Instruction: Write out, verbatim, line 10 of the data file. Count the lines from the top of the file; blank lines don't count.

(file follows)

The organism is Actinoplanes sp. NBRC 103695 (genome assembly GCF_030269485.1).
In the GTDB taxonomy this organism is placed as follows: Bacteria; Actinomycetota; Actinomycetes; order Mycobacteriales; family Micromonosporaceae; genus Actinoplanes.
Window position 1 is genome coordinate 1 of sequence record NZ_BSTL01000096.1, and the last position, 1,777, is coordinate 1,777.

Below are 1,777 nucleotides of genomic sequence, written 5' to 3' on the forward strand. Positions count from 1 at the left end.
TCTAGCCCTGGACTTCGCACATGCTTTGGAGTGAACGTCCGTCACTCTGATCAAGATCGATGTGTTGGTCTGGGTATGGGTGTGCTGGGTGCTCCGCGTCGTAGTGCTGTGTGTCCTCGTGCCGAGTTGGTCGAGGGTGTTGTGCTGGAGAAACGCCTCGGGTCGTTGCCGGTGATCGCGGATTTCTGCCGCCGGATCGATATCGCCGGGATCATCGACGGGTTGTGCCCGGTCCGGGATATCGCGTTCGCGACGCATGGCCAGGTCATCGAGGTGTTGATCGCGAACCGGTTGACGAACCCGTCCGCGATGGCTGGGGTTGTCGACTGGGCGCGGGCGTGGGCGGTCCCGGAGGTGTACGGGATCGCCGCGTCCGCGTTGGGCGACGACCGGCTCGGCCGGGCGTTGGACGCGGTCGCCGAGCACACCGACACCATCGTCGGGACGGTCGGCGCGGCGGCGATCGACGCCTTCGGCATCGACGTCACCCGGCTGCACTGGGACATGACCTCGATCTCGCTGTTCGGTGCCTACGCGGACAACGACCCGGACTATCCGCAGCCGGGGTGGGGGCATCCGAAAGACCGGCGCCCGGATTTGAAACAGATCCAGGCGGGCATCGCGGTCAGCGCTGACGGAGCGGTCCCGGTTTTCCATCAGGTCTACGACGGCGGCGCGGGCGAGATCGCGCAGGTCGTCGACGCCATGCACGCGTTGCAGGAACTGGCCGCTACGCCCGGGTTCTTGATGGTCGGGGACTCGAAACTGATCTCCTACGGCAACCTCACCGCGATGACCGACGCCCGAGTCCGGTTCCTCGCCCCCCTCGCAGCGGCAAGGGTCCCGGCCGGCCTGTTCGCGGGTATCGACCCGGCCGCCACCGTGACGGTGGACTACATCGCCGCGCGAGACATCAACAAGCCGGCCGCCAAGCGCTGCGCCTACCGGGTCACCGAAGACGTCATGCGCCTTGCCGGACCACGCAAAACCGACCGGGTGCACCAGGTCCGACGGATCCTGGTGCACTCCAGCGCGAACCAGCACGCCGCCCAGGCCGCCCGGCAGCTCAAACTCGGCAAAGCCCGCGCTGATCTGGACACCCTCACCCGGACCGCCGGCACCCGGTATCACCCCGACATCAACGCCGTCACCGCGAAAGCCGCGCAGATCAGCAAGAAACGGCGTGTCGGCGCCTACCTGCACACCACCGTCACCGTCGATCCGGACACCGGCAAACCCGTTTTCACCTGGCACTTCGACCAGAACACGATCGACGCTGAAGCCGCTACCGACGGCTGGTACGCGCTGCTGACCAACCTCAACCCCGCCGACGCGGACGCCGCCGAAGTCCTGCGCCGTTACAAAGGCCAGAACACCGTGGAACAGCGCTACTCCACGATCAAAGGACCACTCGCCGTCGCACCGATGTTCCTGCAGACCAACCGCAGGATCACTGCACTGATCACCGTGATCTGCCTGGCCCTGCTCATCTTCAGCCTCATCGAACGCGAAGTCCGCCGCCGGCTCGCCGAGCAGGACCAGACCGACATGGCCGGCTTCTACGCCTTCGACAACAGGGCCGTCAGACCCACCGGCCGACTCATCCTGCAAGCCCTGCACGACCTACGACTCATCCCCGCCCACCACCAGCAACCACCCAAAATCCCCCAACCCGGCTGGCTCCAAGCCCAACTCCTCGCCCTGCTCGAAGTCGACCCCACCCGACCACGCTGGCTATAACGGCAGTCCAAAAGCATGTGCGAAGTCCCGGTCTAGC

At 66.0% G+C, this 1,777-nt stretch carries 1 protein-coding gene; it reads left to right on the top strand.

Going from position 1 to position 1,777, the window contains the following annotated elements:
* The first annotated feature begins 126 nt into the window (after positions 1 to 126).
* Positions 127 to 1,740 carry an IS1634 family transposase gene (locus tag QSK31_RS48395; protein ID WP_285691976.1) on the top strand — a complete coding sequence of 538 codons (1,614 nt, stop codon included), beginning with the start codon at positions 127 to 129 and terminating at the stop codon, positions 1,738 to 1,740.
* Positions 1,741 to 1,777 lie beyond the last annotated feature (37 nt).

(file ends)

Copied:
* Positions 1,741 to 1,777 lie beyond the last annotated feature (37 nt).